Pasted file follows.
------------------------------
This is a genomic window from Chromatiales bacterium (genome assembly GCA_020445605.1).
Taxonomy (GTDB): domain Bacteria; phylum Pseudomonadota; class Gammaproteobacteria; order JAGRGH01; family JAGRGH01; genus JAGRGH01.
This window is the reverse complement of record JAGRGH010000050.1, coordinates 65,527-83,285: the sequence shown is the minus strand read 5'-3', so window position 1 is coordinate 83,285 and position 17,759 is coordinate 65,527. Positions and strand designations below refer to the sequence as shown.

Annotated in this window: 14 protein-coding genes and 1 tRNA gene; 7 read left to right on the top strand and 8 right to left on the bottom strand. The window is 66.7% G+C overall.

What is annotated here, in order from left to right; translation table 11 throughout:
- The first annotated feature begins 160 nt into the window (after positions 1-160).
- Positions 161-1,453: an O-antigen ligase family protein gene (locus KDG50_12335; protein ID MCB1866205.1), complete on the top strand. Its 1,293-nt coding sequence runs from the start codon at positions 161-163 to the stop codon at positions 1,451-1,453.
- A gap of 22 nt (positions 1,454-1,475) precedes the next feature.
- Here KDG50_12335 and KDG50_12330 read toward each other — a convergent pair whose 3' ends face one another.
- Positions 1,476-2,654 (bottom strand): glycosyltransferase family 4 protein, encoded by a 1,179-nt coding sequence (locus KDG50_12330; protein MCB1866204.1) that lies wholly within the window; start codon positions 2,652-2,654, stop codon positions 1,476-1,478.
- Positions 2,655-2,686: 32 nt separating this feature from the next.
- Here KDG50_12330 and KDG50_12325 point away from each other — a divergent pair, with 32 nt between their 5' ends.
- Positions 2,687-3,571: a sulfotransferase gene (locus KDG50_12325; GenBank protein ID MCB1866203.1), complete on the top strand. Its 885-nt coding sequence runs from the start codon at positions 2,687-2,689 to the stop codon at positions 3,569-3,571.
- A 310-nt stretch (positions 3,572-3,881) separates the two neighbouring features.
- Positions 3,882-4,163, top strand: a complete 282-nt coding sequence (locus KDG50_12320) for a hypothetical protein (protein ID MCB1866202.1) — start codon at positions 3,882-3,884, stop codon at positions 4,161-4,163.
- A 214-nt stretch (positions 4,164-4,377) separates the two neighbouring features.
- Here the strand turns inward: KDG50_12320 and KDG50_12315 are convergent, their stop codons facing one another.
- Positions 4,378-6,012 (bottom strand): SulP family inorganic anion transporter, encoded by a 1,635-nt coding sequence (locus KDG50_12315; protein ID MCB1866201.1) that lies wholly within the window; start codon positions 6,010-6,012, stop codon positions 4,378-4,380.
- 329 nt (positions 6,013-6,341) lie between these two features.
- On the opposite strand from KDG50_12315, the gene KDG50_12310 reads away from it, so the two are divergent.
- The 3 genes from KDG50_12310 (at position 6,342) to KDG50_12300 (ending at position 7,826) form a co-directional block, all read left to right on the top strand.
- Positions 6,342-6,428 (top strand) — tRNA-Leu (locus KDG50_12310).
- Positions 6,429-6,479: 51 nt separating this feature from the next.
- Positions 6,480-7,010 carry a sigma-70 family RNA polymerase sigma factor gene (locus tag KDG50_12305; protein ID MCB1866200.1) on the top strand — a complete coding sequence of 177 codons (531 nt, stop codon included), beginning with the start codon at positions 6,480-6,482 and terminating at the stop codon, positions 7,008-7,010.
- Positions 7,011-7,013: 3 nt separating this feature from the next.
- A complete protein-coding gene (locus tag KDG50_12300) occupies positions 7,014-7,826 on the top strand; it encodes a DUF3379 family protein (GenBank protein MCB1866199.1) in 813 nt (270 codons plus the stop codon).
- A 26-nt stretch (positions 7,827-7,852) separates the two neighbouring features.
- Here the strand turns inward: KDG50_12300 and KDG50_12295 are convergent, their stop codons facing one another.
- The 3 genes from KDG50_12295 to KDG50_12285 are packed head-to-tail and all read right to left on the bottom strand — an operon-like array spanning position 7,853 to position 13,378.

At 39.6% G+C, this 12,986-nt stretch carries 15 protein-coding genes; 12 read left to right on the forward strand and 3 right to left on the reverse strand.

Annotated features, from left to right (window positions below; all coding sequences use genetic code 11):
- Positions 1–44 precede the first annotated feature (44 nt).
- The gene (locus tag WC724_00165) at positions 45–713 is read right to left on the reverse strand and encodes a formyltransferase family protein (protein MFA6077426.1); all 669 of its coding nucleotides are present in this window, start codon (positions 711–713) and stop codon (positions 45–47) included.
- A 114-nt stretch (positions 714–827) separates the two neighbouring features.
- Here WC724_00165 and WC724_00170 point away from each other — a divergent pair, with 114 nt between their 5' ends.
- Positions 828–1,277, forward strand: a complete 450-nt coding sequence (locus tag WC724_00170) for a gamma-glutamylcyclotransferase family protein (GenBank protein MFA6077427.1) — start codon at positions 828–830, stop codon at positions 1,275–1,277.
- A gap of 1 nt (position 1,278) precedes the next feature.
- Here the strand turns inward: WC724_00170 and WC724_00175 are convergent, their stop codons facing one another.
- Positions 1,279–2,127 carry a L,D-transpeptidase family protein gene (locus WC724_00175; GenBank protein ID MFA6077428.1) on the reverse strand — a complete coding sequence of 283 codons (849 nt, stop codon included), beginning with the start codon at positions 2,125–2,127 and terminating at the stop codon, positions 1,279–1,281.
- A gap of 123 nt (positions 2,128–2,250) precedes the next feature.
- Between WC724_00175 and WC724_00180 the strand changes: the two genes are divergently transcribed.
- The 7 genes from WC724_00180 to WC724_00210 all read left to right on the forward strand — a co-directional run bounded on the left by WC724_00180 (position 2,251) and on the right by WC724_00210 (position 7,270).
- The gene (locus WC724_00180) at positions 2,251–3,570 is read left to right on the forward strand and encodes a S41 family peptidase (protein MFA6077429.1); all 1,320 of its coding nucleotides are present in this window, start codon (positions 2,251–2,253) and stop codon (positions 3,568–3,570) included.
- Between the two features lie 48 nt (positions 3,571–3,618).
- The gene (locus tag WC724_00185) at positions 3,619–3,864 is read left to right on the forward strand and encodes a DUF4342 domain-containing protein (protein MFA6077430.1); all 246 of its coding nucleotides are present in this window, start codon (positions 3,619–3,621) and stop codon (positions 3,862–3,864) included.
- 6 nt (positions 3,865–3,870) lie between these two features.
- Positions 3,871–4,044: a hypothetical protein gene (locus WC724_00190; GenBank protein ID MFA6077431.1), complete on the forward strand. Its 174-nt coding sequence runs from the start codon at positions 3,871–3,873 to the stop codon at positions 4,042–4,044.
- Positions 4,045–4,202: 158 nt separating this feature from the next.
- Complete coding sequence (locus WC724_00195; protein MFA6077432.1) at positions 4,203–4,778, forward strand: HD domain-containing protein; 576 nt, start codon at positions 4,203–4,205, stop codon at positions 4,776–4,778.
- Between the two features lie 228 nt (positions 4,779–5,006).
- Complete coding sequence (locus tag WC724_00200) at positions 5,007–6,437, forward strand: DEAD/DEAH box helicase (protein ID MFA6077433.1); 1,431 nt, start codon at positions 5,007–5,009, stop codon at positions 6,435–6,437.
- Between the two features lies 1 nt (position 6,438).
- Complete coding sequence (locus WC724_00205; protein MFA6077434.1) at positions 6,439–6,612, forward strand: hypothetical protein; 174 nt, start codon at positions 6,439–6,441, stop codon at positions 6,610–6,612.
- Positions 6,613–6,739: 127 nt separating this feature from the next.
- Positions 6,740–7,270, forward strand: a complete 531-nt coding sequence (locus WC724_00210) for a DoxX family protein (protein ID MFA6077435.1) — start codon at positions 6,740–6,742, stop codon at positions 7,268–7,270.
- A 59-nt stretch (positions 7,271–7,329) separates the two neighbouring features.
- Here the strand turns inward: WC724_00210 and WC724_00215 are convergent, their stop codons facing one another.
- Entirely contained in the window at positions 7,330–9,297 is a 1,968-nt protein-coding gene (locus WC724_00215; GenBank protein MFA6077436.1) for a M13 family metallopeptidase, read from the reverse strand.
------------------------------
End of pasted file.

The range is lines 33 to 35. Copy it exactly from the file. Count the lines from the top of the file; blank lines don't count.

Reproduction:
- The gene (locus tag WC724_00165) at positions 45–713 is read right to left on the reverse strand and encodes a formyltransferase family protein (protein MFA6077426.1); all 669 of its coding nucleotides are present in this window, start codon (positions 711–713) and stop codon (positions 45–47) included.
- A 114-nt stretch (positions 714–827) separates the two neighbouring features.
- Here WC724_00165 and WC724_00170 point away from each other — a divergent pair, with 114 nt between their 5' ends.